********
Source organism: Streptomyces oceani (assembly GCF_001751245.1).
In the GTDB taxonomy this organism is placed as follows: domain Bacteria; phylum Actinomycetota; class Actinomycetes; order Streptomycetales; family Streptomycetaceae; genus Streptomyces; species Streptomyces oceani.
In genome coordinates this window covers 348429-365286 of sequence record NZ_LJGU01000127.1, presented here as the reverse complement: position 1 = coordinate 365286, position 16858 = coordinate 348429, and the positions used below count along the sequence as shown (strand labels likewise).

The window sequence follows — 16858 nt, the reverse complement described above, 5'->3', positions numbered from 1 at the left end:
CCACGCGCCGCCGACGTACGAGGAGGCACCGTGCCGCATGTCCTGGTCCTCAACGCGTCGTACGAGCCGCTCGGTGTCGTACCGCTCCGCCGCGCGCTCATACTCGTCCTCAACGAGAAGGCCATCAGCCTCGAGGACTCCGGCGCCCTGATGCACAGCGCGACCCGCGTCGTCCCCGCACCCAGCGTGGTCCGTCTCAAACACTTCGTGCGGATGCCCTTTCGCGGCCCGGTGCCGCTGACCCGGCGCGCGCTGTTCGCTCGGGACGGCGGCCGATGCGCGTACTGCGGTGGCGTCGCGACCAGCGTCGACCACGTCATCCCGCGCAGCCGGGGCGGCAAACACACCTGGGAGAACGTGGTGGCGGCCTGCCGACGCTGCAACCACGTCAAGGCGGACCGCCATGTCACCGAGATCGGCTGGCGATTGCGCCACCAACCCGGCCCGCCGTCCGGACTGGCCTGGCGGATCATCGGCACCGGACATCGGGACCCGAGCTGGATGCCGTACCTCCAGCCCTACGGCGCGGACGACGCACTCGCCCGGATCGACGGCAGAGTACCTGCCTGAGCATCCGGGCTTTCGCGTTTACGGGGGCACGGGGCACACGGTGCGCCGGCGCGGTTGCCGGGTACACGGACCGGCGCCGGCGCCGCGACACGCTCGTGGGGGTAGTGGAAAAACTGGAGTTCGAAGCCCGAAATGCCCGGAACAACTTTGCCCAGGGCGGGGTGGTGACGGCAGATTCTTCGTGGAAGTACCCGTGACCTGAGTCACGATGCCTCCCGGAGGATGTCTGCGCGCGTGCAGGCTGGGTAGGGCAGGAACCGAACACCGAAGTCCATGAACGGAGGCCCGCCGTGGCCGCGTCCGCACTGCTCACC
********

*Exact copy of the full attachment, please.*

Source organism: Streptomyces oceani (assembly GCF_001751245.1).
In the GTDB taxonomy this organism is placed as follows: domain Bacteria; phylum Actinomycetota; class Actinomycetes; order Streptomycetales; family Streptomycetaceae; genus Streptomyces; species Streptomyces oceani.
In genome coordinates this window covers 348429-365286 of sequence record NZ_LJGU01000127.1, presented here as the reverse complement: position 1 = coordinate 365286, position 16858 = coordinate 348429, and the positions used below count along the sequence as shown (strand labels likewise).

The window sequence follows — 16858 nt, the reverse complement described above, 5'->3', positions numbered from 1 at the left end:
CCACGCGCCGCCGACGTACGAGGAGGCACCGTGCCGCATGTCCTGGTCCTCAACGCGTCGTACGAGCCGCTCGGTGTCGTACCGCTCCGCCGCGCGCTCATACTCGTCCTCAACGAGAAGGCCATCAGCCTCGAGGACTCCGGCGCCCTGATGCACAGCGCGACCCGCGTCGTCCCCGCACCCAGCGTGGTCCGTCTCAAACACTTCGTGCGGATGCCCTTTCGCGGCCCGGTGCCGCTGACCCGGCGCGCGCTGTTCGCTCGGGACGGCGGCCGATGCGCGTACTGCGGTGGCGTCGCGACCAGCGTCGACCACGTCATCCCGCGCAGCCGGGGCGGCAAACACACCTGGGAGAACGTGGTGGCGGCCTGCCGACGCTGCAACCACGTCAAGGCGGACCGCCATGTCACCGAGATCGGCTGGCGATTGCGCCACCAACCCGGCCCGCCGTCCGGACTGGCCTGGCGGATCATCGGCACCGGACATCGGGACCCGAGCTGGATGCCGTACCTCCAGCCCTACGGCGCGGACGACGCACTCGCCCGGATCGACGGCAGAGTACCTGCCTGAGCATCCGGGCTTTCGCGTTTACGGGGGCACGGGGCACACGGTGCGCCGGCGCGGTTGCCGGGTACACGGACCGGCGCCGGCGCCGCGACACGCTCGTGGGGGTAGTGGAAAAACTGGAGTTCGAAGCCCGAAATGCCCGGAACAACTTTGCCCAGGGCGGGGTGGTGACGGCAGATTCTTCGTGGAAGTACCCGTGACCTGAGTCACGATGCCTCCCGGAGGATGTCTGCGCGCGTGCAGGCTGGGTAGGGCAGGAACCGAACACCGAAGTCCATGAACGGAGGCCCGCCGTGGCCGCGTCCGCACTGCTCACC